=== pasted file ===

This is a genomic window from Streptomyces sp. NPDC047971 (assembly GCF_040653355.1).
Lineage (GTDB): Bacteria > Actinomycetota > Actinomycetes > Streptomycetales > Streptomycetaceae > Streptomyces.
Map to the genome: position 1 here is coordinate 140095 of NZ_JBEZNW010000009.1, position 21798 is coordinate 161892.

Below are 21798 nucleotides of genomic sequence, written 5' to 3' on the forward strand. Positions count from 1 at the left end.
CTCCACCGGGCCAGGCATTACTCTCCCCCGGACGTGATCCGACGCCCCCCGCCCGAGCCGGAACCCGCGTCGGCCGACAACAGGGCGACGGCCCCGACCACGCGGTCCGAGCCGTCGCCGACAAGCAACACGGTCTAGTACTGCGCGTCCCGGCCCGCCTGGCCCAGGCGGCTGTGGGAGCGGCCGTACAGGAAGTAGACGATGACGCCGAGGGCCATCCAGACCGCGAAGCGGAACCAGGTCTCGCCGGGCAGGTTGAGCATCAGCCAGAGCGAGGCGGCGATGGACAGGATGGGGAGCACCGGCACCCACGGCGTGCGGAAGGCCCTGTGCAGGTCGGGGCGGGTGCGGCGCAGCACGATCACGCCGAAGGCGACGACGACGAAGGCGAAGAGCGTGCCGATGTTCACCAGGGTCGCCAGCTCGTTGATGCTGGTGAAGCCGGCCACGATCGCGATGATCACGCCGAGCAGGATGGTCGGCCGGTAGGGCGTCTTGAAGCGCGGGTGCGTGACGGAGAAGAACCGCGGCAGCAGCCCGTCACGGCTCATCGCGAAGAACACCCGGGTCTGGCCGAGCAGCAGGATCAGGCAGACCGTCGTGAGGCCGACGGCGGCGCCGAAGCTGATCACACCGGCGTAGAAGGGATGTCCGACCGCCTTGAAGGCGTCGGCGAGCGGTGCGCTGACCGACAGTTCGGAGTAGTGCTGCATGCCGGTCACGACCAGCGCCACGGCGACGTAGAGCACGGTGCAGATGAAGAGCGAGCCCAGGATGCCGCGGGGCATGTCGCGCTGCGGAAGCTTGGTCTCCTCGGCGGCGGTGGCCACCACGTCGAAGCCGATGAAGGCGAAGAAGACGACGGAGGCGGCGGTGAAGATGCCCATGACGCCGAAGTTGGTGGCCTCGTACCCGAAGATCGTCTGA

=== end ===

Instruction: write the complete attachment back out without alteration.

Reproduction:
This is a genomic window from Streptomyces sp. NPDC047971 (assembly GCF_040653355.1).
Lineage (GTDB): Bacteria > Actinomycetota > Actinomycetes > Streptomycetales > Streptomycetaceae > Streptomyces.
Map to the genome: position 1 here is coordinate 140095 of NZ_JBEZNW010000009.1, position 21798 is coordinate 161892.

Below are 21798 nucleotides of genomic sequence, written 5' to 3' on the forward strand. Positions count from 1 at the left end.
CTCCACCGGGCCAGGCATTACTCTCCCCCGGACGTGATCCGACGCCCCCCGCCCGAGCCGGAACCCGCGTCGGCCGACAACAGGGCGACGGCCCCGACCACGCGGTCCGAGCCGTCGCCGACAAGCAACACGGTCTAGTACTGCGCGTCCCGGCCCGCCTGGCCCAGGCGGCTGTGGGAGCGGCCGTACAGGAAGTAGACGATGACGCCGAGGGCCATCCAGACCGCGAAGCGGAACCAGGTCTCGCCGGGCAGGTTGAGCATCAGCCAGAGCGAGGCGGCGATGGACAGGATGGGGAGCACCGGCACCCACGGCGTGCGGAAGGCCCTGTGCAGGTCGGGGCGGGTGCGGCGCAGCACGATCACGCCGAAGGCGACGACGACGAAGGCGAAGAGCGTGCCGATGTTCACCAGGGTCGCCAGCTCGTTGATGCTGGTGAAGCCGGCCACGATCGCGATGATCACGCCGAGCAGGATGGTCGGCCGGTAGGGCGTCTTGAAGCGCGGGTGCGTGACGGAGAAGAACCGCGGCAGCAGCCCGTCACGGCTCATCGCGAAGAACACCCGGGTCTGGCCGAGCAGCAGGATCAGGCAGACCGTCGTGAGGCCGACGGCGGCGCCGAAGCTGATCACACCGGCGTAGAAGGGATGTCCGACCGCCTTGAAGGCGTCGGCGAGCGGTGCGCTGACCGACAGTTCGGAGTAGTGCTGCATGCCGGTCACGACCAGCGCCACGGCGACGTAGAGCACGGTGCAGATGAAGAGCGAGCCCAGGATGCCGCGGGGCATGTCGCGCTGCGGAAGCTTGGTCTCCTCGGCGGCGGTGGCCACCACGTCGAAGCCGATGAAGGCGAAGAAGACGACGGAGGCGGCGGTGAAGATGCCCATGACGCCGAAGTTGGTGGCCTCGTACCCGAAGATCGTCTGA